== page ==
grow and develop over a slow, seven-year build. It took [Hella drummer] Zach
[Hill] and Ty from Battles and my really close friends which have nothing to do
with music – which is almost a more constructive opinion – to be like, ‘Wow.
This set of songs done is fucking sick. I’m into it.’ And then me feeling like,
‘It’s sick?’ I gained a little bit of confidence from other people, because it
certainly wasn’t coming from my end.”

 

After
Hill contacted Herren to produce Hill’s solo record, Herren sent Hill the naked
arrangements to add drums, thus beginning a years-long collaboration via mail
that finished in time for him to work on the new Prefuse in late 2008, which
would be as sample-heavy and dense as DWW is instrumental and light.

 

“With
this one, my partner basically came in and was just like, ‘Yo, if we’re really
going to flip this shit, just abandon everything you’ve done, think of all the
dope hip hop, prog shit, weird textural shit that you heard that made an impact
on you and make it into a progged-out, long piece.'”

 

Herren
spent six months sampling, splicing, combining and pushing the output to
recycled Ampex analog tape, recorded on a refurbished Ampex recorder bought
from eBay. He envisioned a tapestry-like sonic journey perfect for road trips
or vinyl beat junkies laying on their living room floors, headphones sealing
off the world. He didn’t know the 48-minute piece would be chopped into 29
songs for iTunes indexing and the like.

 

“Those
titles on the album actually have absolutely no relevance. It’s the necessary
evil of marketing. It’s outside of my realm, because if it was up to me, the
title of the album would’ve been the song. It would’ve been this
however-many-minute-long piece. That would’ve been it. A lot of people are so
confused. ‘Why are the songs thirty seconds when I want them to go on?’ And
it’s like that because it’s all one song. It’s like a musique concrète record. It’s supposed to be where all these ideas
and things are passing you by and you’re catching different things each time.”

 

Recording
to Ampex tape added an extra dimension of noise, artifacts and chaos that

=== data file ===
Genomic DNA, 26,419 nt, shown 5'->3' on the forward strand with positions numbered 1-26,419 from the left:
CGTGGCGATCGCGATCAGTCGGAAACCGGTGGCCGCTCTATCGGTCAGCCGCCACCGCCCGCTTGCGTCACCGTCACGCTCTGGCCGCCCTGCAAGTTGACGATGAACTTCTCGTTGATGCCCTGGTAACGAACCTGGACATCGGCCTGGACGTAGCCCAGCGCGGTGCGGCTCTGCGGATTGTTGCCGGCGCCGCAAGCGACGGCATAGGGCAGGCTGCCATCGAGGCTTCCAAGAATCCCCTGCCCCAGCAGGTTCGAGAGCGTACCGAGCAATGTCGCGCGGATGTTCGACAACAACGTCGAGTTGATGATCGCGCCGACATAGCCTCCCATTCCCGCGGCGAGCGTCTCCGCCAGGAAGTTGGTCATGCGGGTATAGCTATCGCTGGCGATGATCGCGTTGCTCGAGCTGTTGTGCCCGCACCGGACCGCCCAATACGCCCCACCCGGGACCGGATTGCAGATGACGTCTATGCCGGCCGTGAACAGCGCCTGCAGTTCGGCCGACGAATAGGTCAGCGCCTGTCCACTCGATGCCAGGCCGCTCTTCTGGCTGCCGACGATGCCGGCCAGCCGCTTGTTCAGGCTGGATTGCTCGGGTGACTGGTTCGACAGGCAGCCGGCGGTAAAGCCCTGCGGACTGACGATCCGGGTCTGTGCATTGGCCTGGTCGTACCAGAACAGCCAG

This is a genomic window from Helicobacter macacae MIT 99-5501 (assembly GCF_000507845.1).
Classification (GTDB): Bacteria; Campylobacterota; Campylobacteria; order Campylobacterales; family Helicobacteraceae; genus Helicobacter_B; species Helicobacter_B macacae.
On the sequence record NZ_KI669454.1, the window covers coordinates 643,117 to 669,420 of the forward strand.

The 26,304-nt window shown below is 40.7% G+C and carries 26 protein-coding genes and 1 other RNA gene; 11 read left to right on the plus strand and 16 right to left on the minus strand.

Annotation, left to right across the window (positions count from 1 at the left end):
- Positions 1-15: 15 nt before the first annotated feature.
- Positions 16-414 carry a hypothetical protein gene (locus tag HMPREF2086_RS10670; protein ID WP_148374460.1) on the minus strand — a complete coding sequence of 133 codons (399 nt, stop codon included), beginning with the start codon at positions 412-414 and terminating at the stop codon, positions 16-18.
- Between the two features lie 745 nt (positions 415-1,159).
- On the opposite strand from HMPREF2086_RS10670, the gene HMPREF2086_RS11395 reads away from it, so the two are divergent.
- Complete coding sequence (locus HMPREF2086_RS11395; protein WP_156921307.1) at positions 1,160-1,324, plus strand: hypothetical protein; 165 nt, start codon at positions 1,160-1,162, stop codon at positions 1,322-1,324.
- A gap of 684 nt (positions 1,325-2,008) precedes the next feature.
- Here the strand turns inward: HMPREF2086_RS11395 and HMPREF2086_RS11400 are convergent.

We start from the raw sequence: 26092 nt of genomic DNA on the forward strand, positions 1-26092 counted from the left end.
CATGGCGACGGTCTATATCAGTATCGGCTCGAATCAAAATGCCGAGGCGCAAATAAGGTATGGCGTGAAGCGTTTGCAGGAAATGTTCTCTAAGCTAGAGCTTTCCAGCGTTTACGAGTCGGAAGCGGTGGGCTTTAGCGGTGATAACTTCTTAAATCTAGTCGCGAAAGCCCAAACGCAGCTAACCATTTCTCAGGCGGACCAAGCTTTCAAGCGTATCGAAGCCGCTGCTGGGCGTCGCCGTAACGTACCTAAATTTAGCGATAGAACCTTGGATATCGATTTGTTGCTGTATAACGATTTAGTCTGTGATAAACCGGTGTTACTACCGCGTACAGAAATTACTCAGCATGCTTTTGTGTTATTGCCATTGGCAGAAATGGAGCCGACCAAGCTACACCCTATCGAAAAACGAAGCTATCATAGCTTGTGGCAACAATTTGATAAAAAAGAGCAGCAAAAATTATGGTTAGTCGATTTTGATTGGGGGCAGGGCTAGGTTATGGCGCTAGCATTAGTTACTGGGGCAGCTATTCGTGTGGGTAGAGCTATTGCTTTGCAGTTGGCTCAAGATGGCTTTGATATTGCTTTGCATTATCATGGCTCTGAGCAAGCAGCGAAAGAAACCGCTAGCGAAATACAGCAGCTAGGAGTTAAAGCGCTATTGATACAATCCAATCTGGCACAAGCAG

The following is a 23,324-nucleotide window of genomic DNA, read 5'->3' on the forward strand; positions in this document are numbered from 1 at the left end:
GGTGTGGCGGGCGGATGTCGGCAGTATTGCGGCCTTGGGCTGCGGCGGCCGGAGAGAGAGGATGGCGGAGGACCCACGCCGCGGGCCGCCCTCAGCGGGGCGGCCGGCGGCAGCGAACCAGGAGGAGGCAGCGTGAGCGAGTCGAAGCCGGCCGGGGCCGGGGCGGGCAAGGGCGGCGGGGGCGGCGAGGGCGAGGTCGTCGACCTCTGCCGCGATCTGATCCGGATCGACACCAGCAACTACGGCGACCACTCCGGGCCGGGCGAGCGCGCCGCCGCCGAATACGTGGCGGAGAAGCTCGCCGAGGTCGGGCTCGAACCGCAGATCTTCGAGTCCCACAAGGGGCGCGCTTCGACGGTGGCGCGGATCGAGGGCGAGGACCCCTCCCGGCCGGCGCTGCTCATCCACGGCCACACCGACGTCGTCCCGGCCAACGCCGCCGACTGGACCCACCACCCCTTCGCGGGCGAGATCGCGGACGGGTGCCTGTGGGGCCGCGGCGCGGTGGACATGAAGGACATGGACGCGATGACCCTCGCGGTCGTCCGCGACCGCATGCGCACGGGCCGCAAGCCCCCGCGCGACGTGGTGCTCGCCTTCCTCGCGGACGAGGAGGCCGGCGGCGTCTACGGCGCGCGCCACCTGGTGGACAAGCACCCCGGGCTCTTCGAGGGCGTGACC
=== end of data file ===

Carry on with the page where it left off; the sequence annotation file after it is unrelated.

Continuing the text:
Herren says is missing from plastic Pro Tools compositions dominating today’s
musical landscape. “It’s like Polaroids and things like that. That’s how I
wanted it to sound, and a lot of people might not understand that, like, ‘Why
is this lower in volume?’ Because if you brought the volume up – ‘cus we
mastered it analog — it would disintegrate. Those things can only get so loud.
If you make it loud, it’s not going to bump. The intention is it’s not to be
played in clubs.”

 

Taken
with the latest groovy Catalan vibe of the Savath y Savalas record, La
Llama,
Herren is clearly refining a personal aesthetic. The three are
united by meticulous construction, both thoughtful and bizarre, and I find it
telling that Herren would rather not disclose his date of birth to the public.
Even though he is a young man, he feels the pressure of the kids coming up from
behind, and he knows how deft they are at Pro Tools. Music has gotten too easy,
too glossy, and too automated Herren says. He wants people to know he’s paying
closer attention to each and every annotated bar.

 

“These
programs that make music for you. That’s fine -I totally support it for them
kids. I’m not trying to battle anybody. For me, I like to write my music out. I
like to do my shit more manually. I work very meticulously, beyond what people
would think about how anal I am about this.”

 

And
with that it’s time for the maestro to go. Another scheduled interview
interrupts him and drummer Hill is on his way for Round 2 of Diamond Watch
Wrists. What’s done is done, there’s a tour to book, and more dropped phone
calls to reassemble, all the while trying to maintain some measure of sanity.

 

“Man,”
he concludes. “We’re in a very, very, very strange place.”